Precise Investors

Monday, January 30, 2023
Stocks & Shares

Asia stock markets mixed on concerns over Omicron


Tokyo, Sydney, Seoul, Wellington and Jakarta all dropped, though there were gains in Shanghai, Singapore, Taipei and Manila

Asian markets were mixed Friday as traders tracked developments in the Omicron virus strain as it spreads around the world, fuelling worries about the economic recovery, just as the Federal Reserve sets the stage to withdraw its vast pandemic-era financial support.

Hong Kong was among the main losers with several dual-listed tech giants taking a hit after US officials adopted a rule allowing them to remove foreign firms from Wall Street unless they provided certain information to auditors, a move primarily targeting Chinese entities.

Tokyo, Sydney, Seoul, Wellington and Jakarta all dropped, though there were gains in Shanghai, Singapore, Taipei and Manila.

But Hong Kong dropped more than one percent with tech firms that are also traded on New York’s exchange among the worst performers after the Securities and Exchange Commission (SEC) issued a mandate requiring companies to disclose whether they are ‘owned or controlled’ by a government.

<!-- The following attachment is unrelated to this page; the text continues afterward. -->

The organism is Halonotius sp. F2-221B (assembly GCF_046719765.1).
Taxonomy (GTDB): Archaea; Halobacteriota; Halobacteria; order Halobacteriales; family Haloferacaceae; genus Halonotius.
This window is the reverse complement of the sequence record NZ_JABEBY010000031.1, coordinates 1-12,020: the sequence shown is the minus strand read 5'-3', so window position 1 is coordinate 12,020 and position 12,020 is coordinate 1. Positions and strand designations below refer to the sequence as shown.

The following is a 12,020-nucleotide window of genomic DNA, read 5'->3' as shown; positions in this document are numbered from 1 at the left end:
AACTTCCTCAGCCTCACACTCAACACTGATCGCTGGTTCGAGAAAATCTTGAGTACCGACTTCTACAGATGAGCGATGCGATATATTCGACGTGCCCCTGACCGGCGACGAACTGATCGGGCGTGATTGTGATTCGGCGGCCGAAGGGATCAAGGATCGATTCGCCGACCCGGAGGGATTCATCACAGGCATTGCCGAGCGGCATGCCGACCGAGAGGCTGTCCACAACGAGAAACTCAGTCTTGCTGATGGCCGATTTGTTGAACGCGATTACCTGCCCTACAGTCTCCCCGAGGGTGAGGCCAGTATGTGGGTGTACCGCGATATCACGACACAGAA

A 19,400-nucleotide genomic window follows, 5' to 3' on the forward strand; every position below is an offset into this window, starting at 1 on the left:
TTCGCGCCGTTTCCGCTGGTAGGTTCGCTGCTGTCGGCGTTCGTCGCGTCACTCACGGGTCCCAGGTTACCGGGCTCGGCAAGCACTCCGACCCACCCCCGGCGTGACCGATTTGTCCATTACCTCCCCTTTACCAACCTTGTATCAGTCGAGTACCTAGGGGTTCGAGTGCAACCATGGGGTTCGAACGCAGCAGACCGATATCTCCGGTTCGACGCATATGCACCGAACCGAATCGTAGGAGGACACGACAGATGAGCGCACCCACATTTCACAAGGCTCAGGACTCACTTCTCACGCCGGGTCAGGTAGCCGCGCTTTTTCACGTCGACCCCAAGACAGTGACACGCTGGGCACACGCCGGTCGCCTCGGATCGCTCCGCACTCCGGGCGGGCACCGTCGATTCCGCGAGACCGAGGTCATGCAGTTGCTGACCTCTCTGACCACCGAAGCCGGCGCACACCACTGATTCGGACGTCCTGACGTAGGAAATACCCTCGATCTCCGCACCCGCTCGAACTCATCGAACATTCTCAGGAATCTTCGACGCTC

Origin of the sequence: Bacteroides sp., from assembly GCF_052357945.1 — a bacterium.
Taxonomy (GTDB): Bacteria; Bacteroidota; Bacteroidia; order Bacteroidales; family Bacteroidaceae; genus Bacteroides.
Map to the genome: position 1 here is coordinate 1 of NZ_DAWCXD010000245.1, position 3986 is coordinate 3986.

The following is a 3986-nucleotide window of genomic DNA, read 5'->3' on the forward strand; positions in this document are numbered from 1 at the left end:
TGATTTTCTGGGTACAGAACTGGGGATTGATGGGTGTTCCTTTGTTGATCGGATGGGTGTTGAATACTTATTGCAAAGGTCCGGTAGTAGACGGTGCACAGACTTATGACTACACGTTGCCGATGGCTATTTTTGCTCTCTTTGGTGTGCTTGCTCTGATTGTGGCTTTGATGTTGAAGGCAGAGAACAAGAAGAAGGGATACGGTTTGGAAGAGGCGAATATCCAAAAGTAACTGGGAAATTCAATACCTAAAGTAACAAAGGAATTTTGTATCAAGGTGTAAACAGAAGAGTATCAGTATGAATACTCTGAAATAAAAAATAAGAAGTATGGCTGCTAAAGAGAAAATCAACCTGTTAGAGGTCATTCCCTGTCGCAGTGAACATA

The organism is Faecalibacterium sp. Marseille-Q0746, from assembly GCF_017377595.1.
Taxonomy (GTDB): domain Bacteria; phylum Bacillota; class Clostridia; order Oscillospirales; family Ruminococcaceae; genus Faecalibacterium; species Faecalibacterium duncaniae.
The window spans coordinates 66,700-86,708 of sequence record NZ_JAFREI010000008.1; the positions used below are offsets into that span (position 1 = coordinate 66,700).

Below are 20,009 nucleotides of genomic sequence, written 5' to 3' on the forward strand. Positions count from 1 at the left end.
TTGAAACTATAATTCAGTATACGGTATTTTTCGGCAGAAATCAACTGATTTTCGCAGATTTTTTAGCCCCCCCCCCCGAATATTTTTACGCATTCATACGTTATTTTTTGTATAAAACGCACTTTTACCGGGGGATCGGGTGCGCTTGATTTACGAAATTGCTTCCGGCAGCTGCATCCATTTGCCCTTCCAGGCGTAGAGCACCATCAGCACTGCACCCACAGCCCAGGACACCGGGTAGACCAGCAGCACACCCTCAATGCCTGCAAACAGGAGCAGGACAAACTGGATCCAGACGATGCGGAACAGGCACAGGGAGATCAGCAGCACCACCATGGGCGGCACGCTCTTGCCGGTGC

Beijing has refused to allow US officials to inspect audits of companies registered in China and Hong Kong, meaning they are likely to have to leave.

Chinese authorities were already cracking down on US-listed companies, citing national security concerns.

Giants including Alibaba, Tencent, and NetEase, which are all traded in the US, dropped sharply in Hong Kong.

Also Friday, ride-hailing firm Didi Chuxing, which is not listed in Asia, said it would delist from New York and begin preparations to begin trading in Hong Kong.

Meanwhile, global markets have whipsawed since the Omicron variant hit headlines last Friday over concerns that it may be even more transmissible than the Delta strain and that vaccines may be less effective against it.

While some of the initial panic has died down, with some suggesting it could be milder and that inoculations would be effective, experts have said it could take up to three weeks to get a full picture of the outlook and its possible economic impact.

For now, governments are playing it cautiously, imposing fresh containment measures including travel curbs and some lockdowns, which observers fear could knock the already shaky recovery off track.


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